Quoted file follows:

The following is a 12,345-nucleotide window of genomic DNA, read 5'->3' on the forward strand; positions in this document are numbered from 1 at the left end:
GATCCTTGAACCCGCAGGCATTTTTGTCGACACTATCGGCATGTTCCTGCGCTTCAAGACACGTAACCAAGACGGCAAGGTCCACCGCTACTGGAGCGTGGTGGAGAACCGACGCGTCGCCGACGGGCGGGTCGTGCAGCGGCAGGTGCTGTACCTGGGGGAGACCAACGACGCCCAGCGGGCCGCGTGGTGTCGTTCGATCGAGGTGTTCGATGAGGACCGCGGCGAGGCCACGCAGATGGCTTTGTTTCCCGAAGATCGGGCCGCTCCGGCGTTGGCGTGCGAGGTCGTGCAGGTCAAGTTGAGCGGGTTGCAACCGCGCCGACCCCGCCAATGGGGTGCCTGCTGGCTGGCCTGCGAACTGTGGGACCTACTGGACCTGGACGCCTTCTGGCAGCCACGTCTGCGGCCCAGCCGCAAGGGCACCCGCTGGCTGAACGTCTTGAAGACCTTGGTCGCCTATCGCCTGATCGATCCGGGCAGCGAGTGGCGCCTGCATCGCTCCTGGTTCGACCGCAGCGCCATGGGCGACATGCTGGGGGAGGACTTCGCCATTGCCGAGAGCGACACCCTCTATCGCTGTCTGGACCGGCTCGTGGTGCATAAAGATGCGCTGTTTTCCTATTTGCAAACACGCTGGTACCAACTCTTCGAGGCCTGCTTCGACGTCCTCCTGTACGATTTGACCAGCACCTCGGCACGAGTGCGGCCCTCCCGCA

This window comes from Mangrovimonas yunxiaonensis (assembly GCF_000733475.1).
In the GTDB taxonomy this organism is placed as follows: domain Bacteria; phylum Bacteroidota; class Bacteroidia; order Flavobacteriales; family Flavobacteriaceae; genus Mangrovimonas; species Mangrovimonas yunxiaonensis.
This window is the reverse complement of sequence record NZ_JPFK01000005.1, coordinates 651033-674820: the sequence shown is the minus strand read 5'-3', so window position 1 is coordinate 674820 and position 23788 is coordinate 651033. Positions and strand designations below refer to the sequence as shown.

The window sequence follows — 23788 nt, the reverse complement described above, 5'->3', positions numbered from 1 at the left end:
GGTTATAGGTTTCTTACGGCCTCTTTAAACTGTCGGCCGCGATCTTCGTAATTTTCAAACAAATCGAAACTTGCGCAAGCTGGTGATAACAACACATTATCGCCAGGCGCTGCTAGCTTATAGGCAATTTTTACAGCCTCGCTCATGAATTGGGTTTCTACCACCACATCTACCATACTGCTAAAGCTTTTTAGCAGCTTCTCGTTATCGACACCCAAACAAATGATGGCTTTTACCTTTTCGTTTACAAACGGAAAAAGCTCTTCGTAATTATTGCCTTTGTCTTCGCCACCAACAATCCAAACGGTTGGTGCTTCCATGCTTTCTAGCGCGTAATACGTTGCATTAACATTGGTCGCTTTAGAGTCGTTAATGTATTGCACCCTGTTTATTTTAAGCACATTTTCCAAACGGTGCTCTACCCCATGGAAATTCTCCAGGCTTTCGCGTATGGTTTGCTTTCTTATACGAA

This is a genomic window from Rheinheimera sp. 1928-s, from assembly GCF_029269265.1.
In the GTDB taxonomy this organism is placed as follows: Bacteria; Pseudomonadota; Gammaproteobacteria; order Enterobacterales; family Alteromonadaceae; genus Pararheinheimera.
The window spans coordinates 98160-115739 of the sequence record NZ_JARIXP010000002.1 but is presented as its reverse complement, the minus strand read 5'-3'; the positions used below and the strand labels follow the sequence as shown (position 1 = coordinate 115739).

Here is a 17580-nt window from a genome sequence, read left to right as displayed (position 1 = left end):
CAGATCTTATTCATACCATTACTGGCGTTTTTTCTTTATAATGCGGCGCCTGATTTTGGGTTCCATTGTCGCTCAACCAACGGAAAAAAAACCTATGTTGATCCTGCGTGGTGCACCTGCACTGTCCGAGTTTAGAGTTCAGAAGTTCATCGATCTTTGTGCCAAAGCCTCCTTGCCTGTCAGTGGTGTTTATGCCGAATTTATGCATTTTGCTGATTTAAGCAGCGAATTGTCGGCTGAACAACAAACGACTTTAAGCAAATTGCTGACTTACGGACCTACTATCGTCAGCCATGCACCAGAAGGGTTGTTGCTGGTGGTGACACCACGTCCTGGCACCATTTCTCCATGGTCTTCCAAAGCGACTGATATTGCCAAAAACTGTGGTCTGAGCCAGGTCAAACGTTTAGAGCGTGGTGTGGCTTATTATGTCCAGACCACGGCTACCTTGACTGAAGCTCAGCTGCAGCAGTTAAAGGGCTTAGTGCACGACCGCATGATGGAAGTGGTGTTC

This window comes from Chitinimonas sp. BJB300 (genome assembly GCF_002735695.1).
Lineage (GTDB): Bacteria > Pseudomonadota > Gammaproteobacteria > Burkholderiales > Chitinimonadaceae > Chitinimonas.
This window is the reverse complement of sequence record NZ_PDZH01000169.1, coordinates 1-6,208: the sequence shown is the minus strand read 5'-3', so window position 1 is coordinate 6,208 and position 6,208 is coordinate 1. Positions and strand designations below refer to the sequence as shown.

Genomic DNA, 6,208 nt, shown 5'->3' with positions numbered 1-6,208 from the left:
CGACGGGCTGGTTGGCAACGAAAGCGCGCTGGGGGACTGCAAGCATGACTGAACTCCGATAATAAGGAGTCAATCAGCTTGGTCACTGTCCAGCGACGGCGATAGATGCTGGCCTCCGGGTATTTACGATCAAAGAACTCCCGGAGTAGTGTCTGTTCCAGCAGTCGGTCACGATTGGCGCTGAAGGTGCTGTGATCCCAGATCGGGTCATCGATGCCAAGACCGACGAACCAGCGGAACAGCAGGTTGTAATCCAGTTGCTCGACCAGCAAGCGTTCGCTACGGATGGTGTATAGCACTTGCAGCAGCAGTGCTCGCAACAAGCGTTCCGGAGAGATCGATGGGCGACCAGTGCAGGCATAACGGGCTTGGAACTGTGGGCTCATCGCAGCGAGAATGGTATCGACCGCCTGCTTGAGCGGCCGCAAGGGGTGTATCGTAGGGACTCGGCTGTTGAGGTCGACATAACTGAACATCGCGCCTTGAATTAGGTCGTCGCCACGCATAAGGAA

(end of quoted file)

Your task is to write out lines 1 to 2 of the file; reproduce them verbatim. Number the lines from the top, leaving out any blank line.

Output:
The following is a 12,345-nucleotide window of genomic DNA, read 5'->3' on the forward strand; positions in this document are numbered from 1 at the left end:
GATCCTTGAACCCGCAGGCATTTTTGTCGACACTATCGGCATGTTCCTGCGCTTCAAGACACGTAACCAAGACGGCAAGGTCCACCGCTACTGGAGCGTGGTGGAGAACCGACGCGTCGCCGACGGGCGGGTCGTGCAGCGGCAGGTGCTGTACCTGGGGGAGACCAACGACGCCCAGCGGGCCGCGTGGTGTCGTTCGATCGAGGTGTTCGATGAGGACCGCGGCGAGGCCACGCAGATGGCTTTGTTTCCCGAAGATCGGGCCGCTCCGGCGTTGGCGTGCGAGGTCGTGCAGGTCAAGTTGAGCGGGTTGCAACCGCGCCGACCCCGCCAATGGGGTGCCTGCTGGCTGGCCTGCGAACTGTGGGACCTACTGGACCTGGACGCCTTCTGGCAGCCACGTCTGCGGCCCAGCCGCAAGGGCACCCGCTGGCTGAACGTCTTGAAGACCTTGGTCGCCTATCGCCTGATCGATCCGGGCAGCGAGTGGCGCCTGCATCGCTCCTGGTTCGACCGCAGCGCCATGGGCGACATGCTGGGGGAGGACTTCGCCATTGCCGAGAGCGACACCCTCTATCGCTGTCTGGACCGGCTCGTGGTGCATAAAGATGCGCTGTTTTCCTATTTGCAAACACGCTGGTACCAACTCTTCGAGGCCTGCTTCGACGTCCTCCTGTACGATTTGACCAGCACCTCGGCACGAGTGCGGCCCTCCCGCA